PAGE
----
How to film an award winning movie with no money
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How to film an award winning movie with no money
- As Hollywood writers strike for a piece of digital profits, a similar battle
is brewing over royalties paid to songwriters and music publishers.
- On Feb 4, 2008 1:21 PM, Manuel Marino <manuelmarino@...> wrote:
>I'm all for screenwriters and songwriters getting paid. As the
> As Hollywood writers strike for a piece of digital profits, a similar battle
> is brewing over royalties paid to songwriters and music publishers.
writer's strike grinds on, however, I'm realizing the enormous backlog
of content available on TV. I surf higher up the channels than I used
to, seeing what more stations have to offer. I'm watching old
episodes of The Twilight Zone. I'm watching lots of Turner Classic
Films. I've always been a documentary junkie, they're seemingly
unaffected by the strike, and that's the only reason I'd consider
subscribing to cable anyways. I acquire complete collections of Star
Trek: The Original Series and The Muppet Show on DVD and watch the
heck out of 'em. The only reason I watch TV as much as I do is
because it's available where I'm currently living. In my previous
apartment I was the only one living there. I deliberately chose to
never set up TV channels, not even a broadcast aerial, so that I
wouldn't get sucked into a bad habit. I used my TV for DVDs only.
And if I didn't even have a TV, know what I'd do? I'd either play
games on my computer, or go read books.
I probably haven't bought any music in 5 years. I don't listen to
music. My venerable CD collection is gathering dust in storage. Some
accident of my childhood made me a musical non-consumer. Not enough
of a social experience for me, I think. The mainstream told me I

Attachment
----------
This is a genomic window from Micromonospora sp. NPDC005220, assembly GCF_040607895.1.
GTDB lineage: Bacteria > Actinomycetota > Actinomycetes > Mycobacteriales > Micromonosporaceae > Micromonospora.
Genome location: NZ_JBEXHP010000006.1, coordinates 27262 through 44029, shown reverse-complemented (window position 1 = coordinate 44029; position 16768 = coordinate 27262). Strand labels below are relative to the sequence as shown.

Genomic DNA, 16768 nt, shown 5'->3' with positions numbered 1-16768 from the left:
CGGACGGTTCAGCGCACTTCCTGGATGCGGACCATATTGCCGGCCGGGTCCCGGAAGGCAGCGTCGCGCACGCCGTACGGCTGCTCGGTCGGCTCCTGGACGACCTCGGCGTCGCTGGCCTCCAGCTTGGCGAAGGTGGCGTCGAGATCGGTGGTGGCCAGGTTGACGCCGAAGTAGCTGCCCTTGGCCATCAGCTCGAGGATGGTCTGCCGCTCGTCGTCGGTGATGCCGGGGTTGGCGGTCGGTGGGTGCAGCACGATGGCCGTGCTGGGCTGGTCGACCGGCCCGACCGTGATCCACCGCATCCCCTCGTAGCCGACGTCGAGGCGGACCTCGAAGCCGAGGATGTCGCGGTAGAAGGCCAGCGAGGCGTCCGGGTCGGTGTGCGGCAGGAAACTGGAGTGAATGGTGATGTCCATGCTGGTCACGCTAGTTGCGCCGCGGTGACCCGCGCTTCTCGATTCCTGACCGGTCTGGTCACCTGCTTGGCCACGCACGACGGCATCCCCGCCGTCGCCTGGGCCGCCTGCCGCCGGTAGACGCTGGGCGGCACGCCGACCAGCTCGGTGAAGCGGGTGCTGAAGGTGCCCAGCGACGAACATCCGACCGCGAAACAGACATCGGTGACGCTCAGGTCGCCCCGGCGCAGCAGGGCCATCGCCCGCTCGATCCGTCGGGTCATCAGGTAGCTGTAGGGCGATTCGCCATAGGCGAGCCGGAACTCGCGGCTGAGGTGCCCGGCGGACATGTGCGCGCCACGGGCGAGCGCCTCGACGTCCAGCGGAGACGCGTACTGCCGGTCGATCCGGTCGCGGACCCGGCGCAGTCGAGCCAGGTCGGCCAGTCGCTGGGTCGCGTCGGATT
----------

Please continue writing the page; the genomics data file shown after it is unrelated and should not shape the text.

wasn't cool enough. As an adult I rebelled by listening to Classical
and ethno-musicological stuff. In short, people who can really play
their instruments. So I really don't care what happens to the music
industry. It does nothing whatsoever for me. I don't own an iPod,
the MP3 generation is completely lost on me.
I'm far more likely to someday create music than consume music. In
the past I've played in a Gamelan ensemble, and I also tried to teach
myself acoustic guitar. I didn't have the finger strength for it, so
I didn't get very good. Someday I may combine my computer skills with
music and do orchestral stuff. That day could happen sooner rather
Meanwhile, I'm painting again. Painting has been in remission for a
number of years. Most of my energy got dumped into computers instead.
Now I'm trying to find a balance. Computers have the downside that
they don't provide anything tangible. Music has always been a lower
priority to me than painting. My feeling is, I'm not going to bother
with music if I can't even manage to get some painting done.
My point is, there are so many things to consume, and so many things
to produce, am I really going to miss it if a bunch of artists fold up
shop and disappear? I'd like to see them get what they can negotiate.